Take the 2-minute tour ×
Stack Overflow is a question and answer site for professional and enthusiast programmers. It's 100% free.

I am still new to Javascript. I am developing a simple page where I click a button fetching a value on a servlet and displays it. It works well, unless I click like crazy on the button. Sometimes, the displayed result is null.

I am wondering whether this is caused by simultaneous calls to the same following function:

function loadXMLDoc2(retr) {
    var xmlhttp;
    if (window.XMLHttpRequest) {
        // code for IE7+, Firefox, Chrome, Opera, Safari
        xmlhttp=new XMLHttpRequest();
    xmlhttp.onreadystatechange=function() {
        if (xmlhttp.readyState==4 && xmlhttp.status==200) {
            $("#" + retr).button('option', 'label', xmlhttp.responseText);
            // document.getElementById(retr).innerHTML=xmlhttp.responseText;
    var param = "cmd=" + encodeURIComponent(retr);
    document.getElementById("TOP_LEFT").innerHTML = param;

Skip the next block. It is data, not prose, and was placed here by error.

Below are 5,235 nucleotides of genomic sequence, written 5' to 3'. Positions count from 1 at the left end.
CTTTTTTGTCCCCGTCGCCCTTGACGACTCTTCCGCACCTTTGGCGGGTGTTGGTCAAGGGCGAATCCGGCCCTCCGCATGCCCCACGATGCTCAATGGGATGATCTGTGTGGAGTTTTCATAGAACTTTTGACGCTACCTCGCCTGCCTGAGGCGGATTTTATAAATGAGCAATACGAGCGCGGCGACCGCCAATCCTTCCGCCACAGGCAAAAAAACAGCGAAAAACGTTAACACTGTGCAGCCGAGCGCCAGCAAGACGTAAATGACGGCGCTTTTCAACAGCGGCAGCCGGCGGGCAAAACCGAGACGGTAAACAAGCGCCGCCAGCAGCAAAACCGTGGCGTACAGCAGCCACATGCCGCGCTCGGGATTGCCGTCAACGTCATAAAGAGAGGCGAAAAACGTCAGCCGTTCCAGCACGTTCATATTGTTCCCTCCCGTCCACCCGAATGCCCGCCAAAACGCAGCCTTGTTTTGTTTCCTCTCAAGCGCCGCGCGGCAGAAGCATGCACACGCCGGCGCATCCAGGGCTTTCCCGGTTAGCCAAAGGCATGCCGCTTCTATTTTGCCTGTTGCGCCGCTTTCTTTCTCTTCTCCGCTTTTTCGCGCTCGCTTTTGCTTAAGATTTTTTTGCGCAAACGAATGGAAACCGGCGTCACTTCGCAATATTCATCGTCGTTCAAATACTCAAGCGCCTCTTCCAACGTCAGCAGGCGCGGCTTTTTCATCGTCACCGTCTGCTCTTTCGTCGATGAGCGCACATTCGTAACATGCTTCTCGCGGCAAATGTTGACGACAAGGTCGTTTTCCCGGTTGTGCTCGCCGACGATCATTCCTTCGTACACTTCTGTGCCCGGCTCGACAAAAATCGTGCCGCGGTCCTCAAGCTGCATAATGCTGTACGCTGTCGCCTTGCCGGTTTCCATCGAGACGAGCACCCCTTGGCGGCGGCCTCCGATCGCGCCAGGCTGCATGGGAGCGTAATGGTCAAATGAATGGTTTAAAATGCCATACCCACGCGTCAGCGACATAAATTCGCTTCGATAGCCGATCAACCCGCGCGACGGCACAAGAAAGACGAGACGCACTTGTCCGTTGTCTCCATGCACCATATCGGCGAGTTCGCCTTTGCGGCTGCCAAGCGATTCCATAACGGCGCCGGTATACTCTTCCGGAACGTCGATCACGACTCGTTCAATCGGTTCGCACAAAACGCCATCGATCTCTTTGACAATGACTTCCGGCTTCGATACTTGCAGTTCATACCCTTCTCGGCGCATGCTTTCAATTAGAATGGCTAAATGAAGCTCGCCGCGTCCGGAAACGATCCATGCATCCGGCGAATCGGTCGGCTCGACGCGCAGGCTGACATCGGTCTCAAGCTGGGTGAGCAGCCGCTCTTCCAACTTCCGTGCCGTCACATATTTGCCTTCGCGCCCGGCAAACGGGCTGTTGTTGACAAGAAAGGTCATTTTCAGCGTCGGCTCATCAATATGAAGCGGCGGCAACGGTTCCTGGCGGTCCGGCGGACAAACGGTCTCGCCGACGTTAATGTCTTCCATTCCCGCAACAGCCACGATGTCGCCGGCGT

xmlhttp.open("GET","/WebFront/Asynclet?" + param,true);

Is Javascript thread-safe? And if not, how can I synchronize or isolate calls to this method?

share|improve this question
I think that most browsers try to prevent race conditions. I didn't see any synchronisation blocks or such in JavaScript as it's designed to be easy (and single-threaded). –  Randy Marsh Oct 23 '11 at 19:07

2 Answers 2

up vote 17 down vote accepted

Other than HTML5 web workers (which are very tightly controlled), Javascript is single threaded so there are no issues with thread safety. One thread of execution will finish before the next one is started.

Things like ajax responses go through an event queue and are only executed when any other thread of execution has finished.

See Do I need to be concerned with race conditions with asynchronous Javascript? for more info.

For a specific discussion of ajax response callbacks see How does JavaScript handle AJAX responses in the background?.

share|improve this answer

In the context of a browser, JavaScript is essentially single-threaded. (There are some newer browser features that provide a sort of threading model, but thread interactions are very limited and data can't be directly shared.)

share|improve this answer

Your Answer


By posting your answer, you agree to the privacy policy and terms of service.

Not the answer you're looking for? Browse other questions tagged or ask your own question.